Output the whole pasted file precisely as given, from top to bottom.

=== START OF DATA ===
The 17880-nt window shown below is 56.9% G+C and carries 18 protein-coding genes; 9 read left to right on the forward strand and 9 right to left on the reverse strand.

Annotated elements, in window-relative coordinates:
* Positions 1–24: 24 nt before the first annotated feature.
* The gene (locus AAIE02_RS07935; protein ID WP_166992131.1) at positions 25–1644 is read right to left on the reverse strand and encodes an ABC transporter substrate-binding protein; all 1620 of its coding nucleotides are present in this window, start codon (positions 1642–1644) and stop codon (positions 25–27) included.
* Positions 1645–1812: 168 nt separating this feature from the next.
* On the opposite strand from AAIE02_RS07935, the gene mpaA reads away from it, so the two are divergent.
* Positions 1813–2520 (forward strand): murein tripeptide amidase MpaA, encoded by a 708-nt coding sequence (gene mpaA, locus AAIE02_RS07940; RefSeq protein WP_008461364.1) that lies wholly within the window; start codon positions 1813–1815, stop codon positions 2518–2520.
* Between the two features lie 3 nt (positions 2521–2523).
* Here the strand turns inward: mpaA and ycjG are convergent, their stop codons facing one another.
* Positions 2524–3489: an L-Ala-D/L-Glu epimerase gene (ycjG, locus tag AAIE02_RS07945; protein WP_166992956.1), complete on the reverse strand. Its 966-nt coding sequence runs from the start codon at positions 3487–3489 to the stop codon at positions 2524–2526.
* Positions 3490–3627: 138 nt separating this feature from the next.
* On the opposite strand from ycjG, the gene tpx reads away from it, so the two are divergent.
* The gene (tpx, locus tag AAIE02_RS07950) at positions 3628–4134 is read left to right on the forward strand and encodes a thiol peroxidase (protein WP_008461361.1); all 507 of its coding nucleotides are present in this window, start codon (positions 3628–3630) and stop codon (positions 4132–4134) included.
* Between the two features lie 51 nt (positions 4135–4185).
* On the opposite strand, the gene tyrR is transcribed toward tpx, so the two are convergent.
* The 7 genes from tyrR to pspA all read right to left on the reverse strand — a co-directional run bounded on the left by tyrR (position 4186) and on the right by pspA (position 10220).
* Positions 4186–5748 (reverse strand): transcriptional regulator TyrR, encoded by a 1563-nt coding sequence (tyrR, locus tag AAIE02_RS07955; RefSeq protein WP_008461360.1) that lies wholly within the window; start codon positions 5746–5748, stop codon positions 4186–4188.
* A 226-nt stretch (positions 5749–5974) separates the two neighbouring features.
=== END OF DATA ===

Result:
The 17880-nt window shown below is 56.9% G+C and carries 18 protein-coding genes; 9 read left to right on the forward strand and 9 right to left on the reverse strand.

Annotated elements, in window-relative coordinates:
* Positions 1–24: 24 nt before the first annotated feature.
* The gene (locus AAIE02_RS07935; protein ID WP_166992131.1) at positions 25–1644 is read right to left on the reverse strand and encodes an ABC transporter substrate-binding protein; all 1620 of its coding nucleotides are present in this window, start codon (positions 1642–1644) and stop codon (positions 25–27) included.
* Positions 1645–1812: 168 nt separating this feature from the next.
* On the opposite strand from AAIE02_RS07935, the gene mpaA reads away from it, so the two are divergent.
* Positions 1813–2520 (forward strand): murein tripeptide amidase MpaA, encoded by a 708-nt coding sequence (gene mpaA, locus AAIE02_RS07940; RefSeq protein WP_008461364.1) that lies wholly within the window; start codon positions 1813–1815, stop codon positions 2518–2520.
* Between the two features lie 3 nt (positions 2521–2523).
* Here the strand turns inward: mpaA and ycjG are convergent, their stop codons facing one another.
* Positions 2524–3489: an L-Ala-D/L-Glu epimerase gene (ycjG, locus tag AAIE02_RS07945; protein WP_166992956.1), complete on the reverse strand. Its 966-nt coding sequence runs from the start codon at positions 3487–3489 to the stop codon at positions 2524–2526.
* Positions 3490–3627: 138 nt separating this feature from the next.
* On the opposite strand from ycjG, the gene tpx reads away from it, so the two are divergent.
* The gene (tpx, locus tag AAIE02_RS07950) at positions 3628–4134 is read left to right on the forward strand and encodes a thiol peroxidase (protein WP_008461361.1); all 507 of its coding nucleotides are present in this window, start codon (positions 3628–3630) and stop codon (positions 4132–4134) included.
* Between the two features lie 51 nt (positions 4135–4185).
* On the opposite strand, the gene tyrR is transcribed toward tpx, so the two are convergent.
* The 7 genes from tyrR to pspA all read right to left on the reverse strand — a co-directional run bounded on the left by tyrR (position 4186) and on the right by pspA (position 10220).
* Positions 4186–5748 (reverse strand): transcriptional regulator TyrR, encoded by a 1563-nt coding sequence (tyrR, locus tag AAIE02_RS07955; RefSeq protein WP_008461360.1) that lies wholly within the window; start codon positions 5746–5748, stop codon positions 4186–4188.
* A 226-nt stretch (positions 5749–5974) separates the two neighbouring features.